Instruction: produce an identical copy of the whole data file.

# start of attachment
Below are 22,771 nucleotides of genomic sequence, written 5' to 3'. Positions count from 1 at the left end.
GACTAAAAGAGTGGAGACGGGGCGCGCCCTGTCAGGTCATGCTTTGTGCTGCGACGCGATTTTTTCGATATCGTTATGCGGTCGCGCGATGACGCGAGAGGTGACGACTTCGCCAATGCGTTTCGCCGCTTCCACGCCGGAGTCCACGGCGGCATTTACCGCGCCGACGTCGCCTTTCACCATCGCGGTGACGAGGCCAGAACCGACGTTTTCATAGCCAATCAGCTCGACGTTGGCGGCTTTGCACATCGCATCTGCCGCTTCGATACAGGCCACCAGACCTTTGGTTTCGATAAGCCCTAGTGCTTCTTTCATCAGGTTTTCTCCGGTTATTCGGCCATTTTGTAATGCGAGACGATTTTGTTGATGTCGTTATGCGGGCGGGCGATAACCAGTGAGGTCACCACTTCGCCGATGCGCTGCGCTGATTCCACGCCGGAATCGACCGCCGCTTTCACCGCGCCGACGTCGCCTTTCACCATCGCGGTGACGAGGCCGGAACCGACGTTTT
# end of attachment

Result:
Below are 22,771 nucleotides of genomic sequence, written 5' to 3'. Positions count from 1 at the left end.
GACTAAAAGAGTGGAGACGGGGCGCGCCCTGTCAGGTCATGCTTTGTGCTGCGACGCGATTTTTTCGATATCGTTATGCGGTCGCGCGATGACGCGAGAGGTGACGACTTCGCCAATGCGTTTCGCCGCTTCCACGCCGGAGTCCACGGCGGCATTTACCGCGCCGACGTCGCCTTTCACCATCGCGGTGACGAGGCCAGAACCGACGTTTTCATAGCCAATCAGCTCGACGTTGGCGGCTTTGCACATCGCATCTGCCGCTTCGATACAGGCCACCAGACCTTTGGTTTCGATAAGCCCTAGTGCTTCTTTCATCAGGTTTTCTCCGGTTATTCGGCCATTTTGTAATGCGAGACGATTTTGTTGATGTCGTTATGCGGGCGGGCGATAACCAGTGAGGTCACCACTTCGCCGATGCGCTGCGCTGATTCCACGCCGGAATCGACCGCCGCTTTCACCGCGCCGACGTCGCCTTTCACCATCGCGGTGACGAGGCCGGAACCGACGTTTT